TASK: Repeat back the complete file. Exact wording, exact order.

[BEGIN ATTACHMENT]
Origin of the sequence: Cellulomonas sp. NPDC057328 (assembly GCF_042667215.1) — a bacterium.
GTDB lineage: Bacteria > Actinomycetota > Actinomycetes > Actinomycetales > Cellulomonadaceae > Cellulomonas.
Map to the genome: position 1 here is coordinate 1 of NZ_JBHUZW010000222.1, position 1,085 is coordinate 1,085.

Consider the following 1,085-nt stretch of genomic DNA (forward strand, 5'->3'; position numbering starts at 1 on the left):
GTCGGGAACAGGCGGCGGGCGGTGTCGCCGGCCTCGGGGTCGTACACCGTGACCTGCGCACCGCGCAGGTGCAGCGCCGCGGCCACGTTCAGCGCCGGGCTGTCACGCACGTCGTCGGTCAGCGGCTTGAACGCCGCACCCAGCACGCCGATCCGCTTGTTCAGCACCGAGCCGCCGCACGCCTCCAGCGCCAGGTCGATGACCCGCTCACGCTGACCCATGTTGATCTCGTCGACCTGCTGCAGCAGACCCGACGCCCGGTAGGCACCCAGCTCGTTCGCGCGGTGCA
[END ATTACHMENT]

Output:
Origin of the sequence: Cellulomonas sp. NPDC057328 (assembly GCF_042667215.1) — a bacterium.
GTDB lineage: Bacteria > Actinomycetota > Actinomycetes > Actinomycetales > Cellulomonadaceae > Cellulomonas.
Map to the genome: position 1 here is coordinate 1 of NZ_JBHUZW010000222.1, position 1,085 is coordinate 1,085.

Consider the following 1,085-nt stretch of genomic DNA (forward strand, 5'->3'; position numbering starts at 1 on the left):
GTCGGGAACAGGCGGCGGGCGGTGTCGCCGGCCTCGGGGTCGTACACCGTGACCTGCGCACCGCGCAGGTGCAGCGCCGCGGCCACGTTCAGCGCCGGGCTGTCACGCACGTCGTCGGTCAGCGGCTTGAACGCCGCACCCAGCACGCCGATCCGCTTGTTCAGCACCGAGCCGCCGCACGCCTCCAGCGCCAGGTCGATGACCCGCTCACGCTGACCCATGTTGATCTCGTCGACCTGCTGCAGCAGACCCGACGCCCGGTAGGCACCCAGCTCGTTCGCGCGGTGCA